[Nov. ]1,504. Report of the Commissioners for executing the Treaty of Neutrality with France to the King. After frequent conferences with the French Commissioners as to Hudson's Bay, we opine that your Majesty has a right to the whole bay and the whole trade thereof, and that you should support the company in upholding that right, as the trade will be lost if the French are suffered to remain in the bay. The French have declared their readiness to regulate the boundaries between the two Crowns in America, and we beg your authority to treat with them for adjustment of the same. [Col. Entry Bk., Vol. XXV., pp. 74, 75.]
Nov. 10.1,505. The King to Governor Dongan. We have received your letters. You will demand from the Governor of Canada the liberation of the prisoners that he has taken of our subjects, both Indian and English, together with the restitution of their goods. You will, at the same time, give him notice that we own the Five Nations as our subjects, and shall protect them as such; but you will keep them from doing injury to the French and cause satisfaction to be made for any injury, provided the French leave them unmolested. If, despite this declaration, the people of Canada persist in invading our dominions and annoying our subjects, you will protect them, arming and levying if need be all persons within your Government, and pursuing the French, if occasion require, beyond the limits of your Government. You are hereby empowered to build forts and batteries and to invoke the help of neighbouring Colonies. Printed in New York Documents III., 503. [Col. Entry Bk., Vol. LXIX., pp. 163–166.]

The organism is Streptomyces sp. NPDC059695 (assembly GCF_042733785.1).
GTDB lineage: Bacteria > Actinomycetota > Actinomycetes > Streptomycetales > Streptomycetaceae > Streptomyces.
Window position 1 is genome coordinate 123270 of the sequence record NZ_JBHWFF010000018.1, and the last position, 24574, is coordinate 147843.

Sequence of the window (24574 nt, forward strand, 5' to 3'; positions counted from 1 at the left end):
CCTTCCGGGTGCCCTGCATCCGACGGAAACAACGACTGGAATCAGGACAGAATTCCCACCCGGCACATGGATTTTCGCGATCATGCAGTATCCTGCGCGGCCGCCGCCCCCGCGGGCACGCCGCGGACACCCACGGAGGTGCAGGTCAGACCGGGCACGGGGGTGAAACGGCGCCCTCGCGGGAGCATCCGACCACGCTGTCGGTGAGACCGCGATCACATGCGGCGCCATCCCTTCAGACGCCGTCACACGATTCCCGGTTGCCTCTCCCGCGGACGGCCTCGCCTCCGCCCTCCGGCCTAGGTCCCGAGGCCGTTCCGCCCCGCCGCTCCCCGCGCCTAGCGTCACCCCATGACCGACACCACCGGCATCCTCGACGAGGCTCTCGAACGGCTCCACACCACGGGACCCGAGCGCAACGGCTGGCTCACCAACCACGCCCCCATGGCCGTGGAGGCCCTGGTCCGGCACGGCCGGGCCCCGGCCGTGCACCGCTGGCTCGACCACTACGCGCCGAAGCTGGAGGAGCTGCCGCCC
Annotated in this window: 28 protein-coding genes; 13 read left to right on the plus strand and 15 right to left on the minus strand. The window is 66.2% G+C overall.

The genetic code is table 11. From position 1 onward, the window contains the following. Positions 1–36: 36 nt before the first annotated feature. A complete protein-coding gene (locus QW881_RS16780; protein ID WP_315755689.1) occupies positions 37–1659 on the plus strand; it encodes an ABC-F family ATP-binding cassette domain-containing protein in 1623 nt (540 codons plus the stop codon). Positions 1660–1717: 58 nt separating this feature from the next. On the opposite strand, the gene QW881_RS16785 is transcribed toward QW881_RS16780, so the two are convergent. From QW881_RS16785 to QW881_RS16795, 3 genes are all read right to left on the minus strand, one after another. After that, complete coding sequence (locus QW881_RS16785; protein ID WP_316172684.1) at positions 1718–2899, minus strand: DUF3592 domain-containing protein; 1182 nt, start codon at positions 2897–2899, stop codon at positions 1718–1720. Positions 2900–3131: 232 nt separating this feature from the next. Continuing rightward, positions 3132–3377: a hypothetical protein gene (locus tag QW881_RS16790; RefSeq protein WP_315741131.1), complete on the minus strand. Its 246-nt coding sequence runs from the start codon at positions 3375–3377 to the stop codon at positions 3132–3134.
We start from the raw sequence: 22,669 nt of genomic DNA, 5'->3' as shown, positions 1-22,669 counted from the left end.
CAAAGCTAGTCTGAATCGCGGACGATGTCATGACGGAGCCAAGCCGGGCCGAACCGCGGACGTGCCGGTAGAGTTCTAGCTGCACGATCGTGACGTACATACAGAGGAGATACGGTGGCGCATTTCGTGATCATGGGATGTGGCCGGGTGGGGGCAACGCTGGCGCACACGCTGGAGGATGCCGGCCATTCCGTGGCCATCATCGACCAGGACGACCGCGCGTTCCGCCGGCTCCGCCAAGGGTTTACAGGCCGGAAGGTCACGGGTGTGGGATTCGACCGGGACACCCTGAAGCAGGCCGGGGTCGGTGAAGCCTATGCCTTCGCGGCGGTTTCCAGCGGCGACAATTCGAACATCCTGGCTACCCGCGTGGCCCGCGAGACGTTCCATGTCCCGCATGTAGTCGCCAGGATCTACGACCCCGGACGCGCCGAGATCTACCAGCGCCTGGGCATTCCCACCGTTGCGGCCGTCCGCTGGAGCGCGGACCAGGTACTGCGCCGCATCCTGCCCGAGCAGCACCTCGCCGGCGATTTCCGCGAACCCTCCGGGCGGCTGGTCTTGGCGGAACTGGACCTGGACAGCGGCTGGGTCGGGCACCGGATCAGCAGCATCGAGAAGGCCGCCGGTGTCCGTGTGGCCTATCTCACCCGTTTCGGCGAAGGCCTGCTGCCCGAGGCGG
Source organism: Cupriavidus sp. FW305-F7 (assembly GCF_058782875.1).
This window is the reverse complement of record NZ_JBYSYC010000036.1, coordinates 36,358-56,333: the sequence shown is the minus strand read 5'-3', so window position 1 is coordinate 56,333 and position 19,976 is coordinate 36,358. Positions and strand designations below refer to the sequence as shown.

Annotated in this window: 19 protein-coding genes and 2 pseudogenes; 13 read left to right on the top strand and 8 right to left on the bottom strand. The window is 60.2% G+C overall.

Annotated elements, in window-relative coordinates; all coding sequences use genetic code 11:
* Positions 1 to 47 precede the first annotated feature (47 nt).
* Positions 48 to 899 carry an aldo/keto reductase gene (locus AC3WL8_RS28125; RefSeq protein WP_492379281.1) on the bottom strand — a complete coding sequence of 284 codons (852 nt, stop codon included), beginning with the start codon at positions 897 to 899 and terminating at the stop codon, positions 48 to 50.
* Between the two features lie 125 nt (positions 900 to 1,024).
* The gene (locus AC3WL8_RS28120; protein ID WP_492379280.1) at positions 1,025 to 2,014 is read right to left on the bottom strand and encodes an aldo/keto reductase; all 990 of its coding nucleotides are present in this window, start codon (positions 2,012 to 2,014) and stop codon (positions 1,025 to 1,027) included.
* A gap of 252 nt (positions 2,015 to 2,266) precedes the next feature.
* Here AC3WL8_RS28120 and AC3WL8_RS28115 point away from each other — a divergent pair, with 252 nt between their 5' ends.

Nov. 11.
Whitehall.
1,506. The King to Governor Sir Edmund Andros. If the people of Canada continue to invade our dominions and molest our Indians, and your assistance be invoked by the Governor of New York, you will assist him to the uttermost of your power. You are hereby authorised to arm and levy your inhabitants for the purpose, and to pursue the French, if need be, within their own territory. Countersigned, Sunderland. [Col. Entry Bk., Vol. LXI., pp. 368, 369.]
Nov. 11.1,507. Samuel Pepys to William Blathwayt. Captain Crofts being ordered home from Virginia to answer to the complaints of Lord Howard of Effingham, it is unnecessary for me to offer any report on the case to the Lords of Trade. But as Lord Howard should have the opportunity of justifying himself against the complaints of Captains Crofts and Allen, I enclose you extracts containing those complaints from Captain Allen's letters. Signed, S. Pepys. 1 p. Endorsed. Read 1 Dec. 87. Annexed,